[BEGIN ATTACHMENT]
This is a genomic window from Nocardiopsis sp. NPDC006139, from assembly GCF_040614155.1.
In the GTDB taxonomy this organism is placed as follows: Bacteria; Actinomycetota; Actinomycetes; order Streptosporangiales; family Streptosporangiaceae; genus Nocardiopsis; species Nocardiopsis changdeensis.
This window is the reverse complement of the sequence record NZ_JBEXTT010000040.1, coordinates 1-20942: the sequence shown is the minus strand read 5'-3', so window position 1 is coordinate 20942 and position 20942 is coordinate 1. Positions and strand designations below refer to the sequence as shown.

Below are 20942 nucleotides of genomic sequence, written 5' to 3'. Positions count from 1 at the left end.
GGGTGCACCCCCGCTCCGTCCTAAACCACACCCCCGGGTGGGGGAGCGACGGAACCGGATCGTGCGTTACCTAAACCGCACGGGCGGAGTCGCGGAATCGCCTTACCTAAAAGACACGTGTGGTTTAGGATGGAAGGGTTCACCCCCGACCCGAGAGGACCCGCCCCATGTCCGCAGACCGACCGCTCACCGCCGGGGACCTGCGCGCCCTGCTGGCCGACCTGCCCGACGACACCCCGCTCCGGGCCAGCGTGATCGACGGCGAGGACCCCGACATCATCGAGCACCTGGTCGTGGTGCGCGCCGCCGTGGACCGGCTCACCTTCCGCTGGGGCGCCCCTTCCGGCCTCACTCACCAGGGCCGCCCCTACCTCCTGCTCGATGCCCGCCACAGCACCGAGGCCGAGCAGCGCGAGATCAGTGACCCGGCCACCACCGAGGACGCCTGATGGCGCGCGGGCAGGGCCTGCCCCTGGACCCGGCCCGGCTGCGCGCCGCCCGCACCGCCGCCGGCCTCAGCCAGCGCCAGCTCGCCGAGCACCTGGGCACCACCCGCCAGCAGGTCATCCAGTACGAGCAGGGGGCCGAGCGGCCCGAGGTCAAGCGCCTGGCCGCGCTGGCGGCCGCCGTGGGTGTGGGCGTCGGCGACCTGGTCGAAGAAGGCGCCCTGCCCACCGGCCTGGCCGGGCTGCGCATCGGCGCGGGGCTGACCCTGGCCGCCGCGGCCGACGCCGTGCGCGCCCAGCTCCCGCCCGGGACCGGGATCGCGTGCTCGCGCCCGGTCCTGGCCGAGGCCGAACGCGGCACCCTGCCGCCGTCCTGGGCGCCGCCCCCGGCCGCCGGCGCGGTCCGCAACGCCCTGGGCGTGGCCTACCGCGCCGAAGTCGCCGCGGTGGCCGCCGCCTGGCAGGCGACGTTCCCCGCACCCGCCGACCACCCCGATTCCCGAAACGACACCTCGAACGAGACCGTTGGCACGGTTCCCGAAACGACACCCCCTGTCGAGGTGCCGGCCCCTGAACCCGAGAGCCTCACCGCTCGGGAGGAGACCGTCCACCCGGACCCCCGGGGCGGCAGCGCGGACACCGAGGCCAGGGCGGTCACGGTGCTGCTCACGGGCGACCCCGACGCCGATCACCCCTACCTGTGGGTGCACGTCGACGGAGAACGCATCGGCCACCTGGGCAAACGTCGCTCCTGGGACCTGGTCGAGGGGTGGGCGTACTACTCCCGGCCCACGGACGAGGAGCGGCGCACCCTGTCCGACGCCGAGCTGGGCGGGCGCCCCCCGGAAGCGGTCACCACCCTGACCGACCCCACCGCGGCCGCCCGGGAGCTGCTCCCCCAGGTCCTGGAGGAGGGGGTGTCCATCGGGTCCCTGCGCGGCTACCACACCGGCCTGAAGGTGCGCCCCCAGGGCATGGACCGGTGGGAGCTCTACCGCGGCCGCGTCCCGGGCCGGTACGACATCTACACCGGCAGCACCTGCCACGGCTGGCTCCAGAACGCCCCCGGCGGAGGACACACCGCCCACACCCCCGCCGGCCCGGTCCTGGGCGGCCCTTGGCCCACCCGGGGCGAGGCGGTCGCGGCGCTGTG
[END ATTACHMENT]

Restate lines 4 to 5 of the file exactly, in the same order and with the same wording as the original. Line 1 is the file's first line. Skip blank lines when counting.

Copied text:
Below are 20942 nucleotides of genomic sequence, written 5' to 3'. Positions count from 1 at the left end.
GGGTGCACCCCCGCTCCGTCCTAAACCACACCCCCGGGTGGGGGAGCGACGGAACCGGATCGTGCGTTACCTAAACCGCACGGGCGGAGTCGCGGAATCGCCTTACCTAAAAGACACGTGTGGTTTAGGATGGAAGGGTTCACCCCCGACCCGAGAGGACCCGCCCCATGTCCGCAGACCGACCGCTCACCGCCGGGGACCTGCGCGCCCTGCTGGCCGACCTGCCCGACGACACCCCGCTCCGGGCCAGCGTGATCGACGGCGAGGACCCCGACATCATCGAGCACCTGGTCGTGGTGCGCGCCGCCGTGGACCGGCTCACCTTCCGCTGGGGCGCCCCTTCCGGCCTCACTCACCAGGGCCGCCCCTACCTCCTGCTCGATGCCCGCCACAGCACCGAGGCCGAGCAGCGCGAGATCAGTGACCCGGCCACCACCGAGGACGCCTGATGGCGCGCGGGCAGGGCCTGCCCCTGGACCCGGCCCGGCTGCGCGCCGCCCGCACCGCCGCCGGCCTCAGCCAGCGCCAGCTCGCCGAGCACCTGGGCACCACCCGCCAGCAGGTCATCCAGTACGAGCAGGGGGCCGAGCGGCCCGAGGTCAAGCGCCTGGCCGCGCTGGCGGCCGCCGTGGGTGTGGGCGTCGGCGACCTGGTCGAAGAAGGCGCCCTGCCCACCGGCCTGGCCGGGCTGCGCATCGGCGCGGGGCTGACCCTGGCCGCCGCGGCCGACGCCGTGCGCGCCCAGCTCCCGCCCGGGACCGGGATCGCGTGCTCGCGCCCGGTCCTGGCCGAGGCCGAACGCGGCACCCTGCCGCCGTCCTGGGCGCCGCCCCCGGCCGCCGGCGCGGTCCGCAACGCCCTGGGCGTGGCCTACCGCGCCGAAGTCGCCGCGGTGGCCGCCGCCTGGCAGGCGACGTTCCCCGCACCCGCCGACCACCCCGATTCCCGAAACGACACCTCGAACGAGACCGTTGGCACGGTTCCCGAAACGACACCCCCTGTCGAGGTGCCGGCCCCTGAACCCGAGAGCCTCACCGCTCGGGAGGAGACCGTCCACCCGGACCCCCGGGGCGGCAGCGCGGACACCGAGGCCAGGGCGGTCACGGTGCTGCTCACGGGCGACCCCGACGCCGATCACCCCTACCTGTGGGTGCACGTCGACGGAGAACGCATCGGCCACCTGGGCAAACGTCGCTCCTGGGACCTGGTCGAGGGGTGGGCGTACTACTCCCGGCCCACGGACGAGGAGCGGCGCACCCTGTCCGACGCCGAGCTGGGCGGGCGCCCCCCGGAAGCGGTCACCACCCTGACCGACCCCACCGCGGCCGCCCGGGAGCTGCTCCCCCAGGTCCTGGAGGAGGGGGTGTCCATCGGGTCCCTGCGCGGCTACCACACCGGCCTGAAGGTGCGCCCCCAGGGCATGGACCGGTGGGAGCTCTACCGCGGCCGCGTCCCGGGCCGGTACGACATCTACACCGGCAGCACCTGCCACGGCTGGCTCCAGAACGCCCCCGGCGGAGGACACACCGCCCACACCCCCGCCGGCCCGGTCCTGGGCGGCCCTTGGCCCACCCGGGGCGAGGCGGTCGCGGCGCTGTG